Presentation is loading. Please wait.

Presentation is loading. Please wait.

General questions of human rights 1.Elements 2.Origin of human rights 3.System of human rights 4.Restriction of human rights.

Similar presentations


Presentation on theme: "General questions of human rights 1.Elements 2.Origin of human rights 3.System of human rights 4.Restriction of human rights."— Presentation transcript:

1 General questions of human rights 1.Elements 2.Origin of human rights 3.System of human rights 4.Restriction of human rights

2 1. Elements 1.1. Human rights (Menschenrechte) rights are due to people by virtue of human nature the Republic of Hungary only recognizes and respects, but does NOT create everyone has equal human rights moral, enjoyment of rights, which are enforcable in legal way moral rights being in Constitution <> moral requirements besides law (Waldron, Sajó); human claims, humanitarian efforts

3 1.2. Fundamental rights(Grundrechte) In constitutions In international treaties enumerated rigths 1.3. Constitutional rights Synonym of fundamental rights + non-human rights in Constitutions (rights of representatives) 1.4. Civil rights Political rights of participation (for example suffrage) Duties of citizens (for example military service)

4 2. Origin of human rights 2.1. Tenet of natural law Higher norms > natural, divine origin, eternal moral acts Order defined by God > Aquinói Szent Tamás Command of human mind > Hugo Grotius State is based on contract > Hobbes: Leviatán Social contract: defence of life, liberty, property > Locke: restricted government; Montesquieu: „power against power” Priority of public purposes, „volonté generale” general will” > Rousseau The end of the 18th century- the beginning of the 19th century: human rights=innate rights

5 2.2.Utilitarianism Consequence-principled attitude Natural rights = fiction which one can only believe in  Burke: „historical utilitarianism”  Bentham: „happiness of most people” <> Declaration: natural rights = „absurdity going on stilts”, no universality: dictate of western civilization  J.S. Mill: prevention of damage of another  Sajó András: we can get to verification of individual freedom > at long term it is going to be worse for everybody; public welfare precedes human rights; as many sociaty as many kinds of human rights > no universality

6 2.3.Kantian legal philosophy Moral basis Kant: freedom is postulate of mind > categorical imperative: respect of human dignity; legal system is means of liberty Ronald Dworkin: individual constitutional rights like strong rights > for their restriction public welfare is insufficient Hart: at least one natural moral right: everbody has the equal right to be free Feinberg: such a world where there’re human rights is safer and more fair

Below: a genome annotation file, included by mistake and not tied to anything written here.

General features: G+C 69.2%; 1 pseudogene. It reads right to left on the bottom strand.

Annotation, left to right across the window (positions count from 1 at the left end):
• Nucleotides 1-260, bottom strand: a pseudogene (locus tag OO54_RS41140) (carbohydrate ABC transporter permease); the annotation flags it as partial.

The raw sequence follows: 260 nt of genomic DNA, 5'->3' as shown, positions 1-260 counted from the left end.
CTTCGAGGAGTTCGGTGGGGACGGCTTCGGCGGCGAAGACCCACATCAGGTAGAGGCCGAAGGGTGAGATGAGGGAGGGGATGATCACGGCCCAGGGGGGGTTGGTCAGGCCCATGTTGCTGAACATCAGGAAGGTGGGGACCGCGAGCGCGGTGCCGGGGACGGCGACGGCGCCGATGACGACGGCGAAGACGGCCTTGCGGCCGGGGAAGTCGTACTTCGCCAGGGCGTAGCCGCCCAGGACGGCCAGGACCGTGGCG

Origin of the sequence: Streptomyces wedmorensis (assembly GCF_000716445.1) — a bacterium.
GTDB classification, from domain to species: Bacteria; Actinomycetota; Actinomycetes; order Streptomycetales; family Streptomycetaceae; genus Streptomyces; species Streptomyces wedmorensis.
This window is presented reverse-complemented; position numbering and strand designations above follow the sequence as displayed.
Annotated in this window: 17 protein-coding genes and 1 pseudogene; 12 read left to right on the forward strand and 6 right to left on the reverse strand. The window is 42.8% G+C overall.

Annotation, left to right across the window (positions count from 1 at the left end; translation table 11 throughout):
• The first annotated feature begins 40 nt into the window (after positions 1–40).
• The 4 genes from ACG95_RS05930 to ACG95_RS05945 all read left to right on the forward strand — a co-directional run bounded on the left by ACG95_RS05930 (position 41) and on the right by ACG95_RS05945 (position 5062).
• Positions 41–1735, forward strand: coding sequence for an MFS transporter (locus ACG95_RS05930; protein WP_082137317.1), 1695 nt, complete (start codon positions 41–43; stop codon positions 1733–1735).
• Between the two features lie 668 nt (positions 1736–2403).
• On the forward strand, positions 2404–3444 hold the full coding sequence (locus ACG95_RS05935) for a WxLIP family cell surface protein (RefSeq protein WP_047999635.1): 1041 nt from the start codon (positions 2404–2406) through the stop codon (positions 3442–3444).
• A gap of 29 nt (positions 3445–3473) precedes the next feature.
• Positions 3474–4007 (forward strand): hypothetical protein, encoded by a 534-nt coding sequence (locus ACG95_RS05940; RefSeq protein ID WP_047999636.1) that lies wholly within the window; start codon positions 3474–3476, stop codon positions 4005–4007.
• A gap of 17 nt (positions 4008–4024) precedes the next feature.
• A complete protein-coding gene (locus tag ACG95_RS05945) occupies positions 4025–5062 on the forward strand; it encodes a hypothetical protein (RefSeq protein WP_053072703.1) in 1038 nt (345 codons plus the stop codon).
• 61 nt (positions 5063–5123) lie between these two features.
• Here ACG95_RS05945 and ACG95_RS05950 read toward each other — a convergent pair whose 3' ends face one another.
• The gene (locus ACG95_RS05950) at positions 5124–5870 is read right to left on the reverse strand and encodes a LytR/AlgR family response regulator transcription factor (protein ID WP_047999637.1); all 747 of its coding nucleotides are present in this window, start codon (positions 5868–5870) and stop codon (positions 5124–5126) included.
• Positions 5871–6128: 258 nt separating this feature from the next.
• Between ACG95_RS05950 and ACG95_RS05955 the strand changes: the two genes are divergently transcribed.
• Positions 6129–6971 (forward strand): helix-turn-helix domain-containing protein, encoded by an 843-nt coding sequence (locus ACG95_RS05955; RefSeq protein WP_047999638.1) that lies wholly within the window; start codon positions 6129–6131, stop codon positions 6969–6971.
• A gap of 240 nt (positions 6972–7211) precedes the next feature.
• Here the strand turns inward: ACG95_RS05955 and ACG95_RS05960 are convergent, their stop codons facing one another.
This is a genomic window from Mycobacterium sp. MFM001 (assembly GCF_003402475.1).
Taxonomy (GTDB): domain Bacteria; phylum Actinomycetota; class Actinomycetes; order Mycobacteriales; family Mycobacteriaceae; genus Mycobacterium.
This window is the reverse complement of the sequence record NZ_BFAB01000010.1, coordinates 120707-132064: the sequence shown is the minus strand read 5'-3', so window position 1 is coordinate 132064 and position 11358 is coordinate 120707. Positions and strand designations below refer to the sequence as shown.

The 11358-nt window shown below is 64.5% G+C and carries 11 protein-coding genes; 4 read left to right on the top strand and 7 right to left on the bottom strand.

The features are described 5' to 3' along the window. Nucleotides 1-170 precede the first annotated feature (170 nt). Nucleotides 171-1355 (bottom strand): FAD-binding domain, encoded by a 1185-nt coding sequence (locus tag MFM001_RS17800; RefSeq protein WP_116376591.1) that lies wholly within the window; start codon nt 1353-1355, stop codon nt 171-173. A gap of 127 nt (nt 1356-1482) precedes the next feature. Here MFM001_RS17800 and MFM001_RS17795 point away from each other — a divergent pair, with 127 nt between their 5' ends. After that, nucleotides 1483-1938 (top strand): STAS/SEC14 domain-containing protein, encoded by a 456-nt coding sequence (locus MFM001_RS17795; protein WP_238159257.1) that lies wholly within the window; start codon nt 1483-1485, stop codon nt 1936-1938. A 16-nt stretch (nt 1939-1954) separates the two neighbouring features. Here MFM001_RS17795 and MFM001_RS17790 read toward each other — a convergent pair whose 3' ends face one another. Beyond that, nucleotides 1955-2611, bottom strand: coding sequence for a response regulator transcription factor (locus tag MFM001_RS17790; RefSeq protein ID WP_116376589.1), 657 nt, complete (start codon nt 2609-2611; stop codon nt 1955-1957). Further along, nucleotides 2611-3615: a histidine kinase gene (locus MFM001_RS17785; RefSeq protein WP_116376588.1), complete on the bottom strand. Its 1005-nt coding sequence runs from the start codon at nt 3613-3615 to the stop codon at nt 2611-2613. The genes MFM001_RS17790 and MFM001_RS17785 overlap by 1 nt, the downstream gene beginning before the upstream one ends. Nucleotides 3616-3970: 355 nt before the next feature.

7 3. System of human rights 3.1. Generations of human rights First generation (18th century): freedom Negative rights > civil rights Personal (civil) Political: rights of participation (direct, indirect, petition) Second generation (19th century): equality Positive rights > ECOSOC Economic: right to labour, Trade Union, strike, property Social: social security service, health service, right to home Cultural: education, arts, science Non-human rights > no moral basic Aims of the state unforced before courts

8 Third generation (20th century): fraternity, solidarity global problems the people of developing world have the right to self-determination, development, share in common heritage failure of states: peace, healthy environment, humanitarian aid reproduction right: „rights of future generations”, information technology

9 3.2. Groups of fundamental rights In relation of state and individual: Defensive rigths: status negativus (G. Jellinek) state, feature, condition (life, corporal integrity, privacy, residence) of person Legal position (property) Activity (assembly, opinion) Rights of participation: status activus Political (direct, indirect) In wider meaning: assembly, opinion, association + freedom of information

10 Service rights: status pozitivus For real service> poverty minimum Normative action > public service broadcasting, control of balance In civil law relations> objective side of rights = institutional protection

11 4. Restriction of human rights Depends on the origin: utilitarianism <>moral (for example torture of terrorist) 4.1. Absolute rights human treatment of person > prohibition of torture, slavery, forced labour capital punishment: 1972, 1976 USA; 1990 Hungary guaranties of criminal law > presumption of innocence, prohibition of retroactive justice in the criminal legislation restriction in emergency situation

12 4.2. Hierarchy of rights US SC: freedom of expression BVerfG: Menschenwürde EJEB: right to life, freedom of expression Constitutional Court of the Republic of Hungary: 1. Right to life and human dignity > DECISION 23/1990 AB 2. freedom of expression > DECISION 30/1992 AB 4.3. Matters of form amendment of Constitution regulation by Parliamentary acts

13 4.4. Matters of contents Aim: Defence of rights of another Institutional protection (abortion, state owned media) Aims of states, „public interest” 4.5. The scope of restriction US SC: pressing social need + proportionality BVerfG: Verhältnismäßigkeit > suitability, necessity Constitutional Court of the Republic of Hungary: * proportionality-necessity > DECISION 2/1990 AB, DECISION 20/1990 AB * more permissive test: rationality > freedom of contracting, property, discriminatio nof non-basic rights

14 Thank you for your attention!


Download ppt "General questions of human rights 1.Elements 2.Origin of human rights 3.System of human rights 4.Restriction of human rights."

Similar presentations


Ads by Google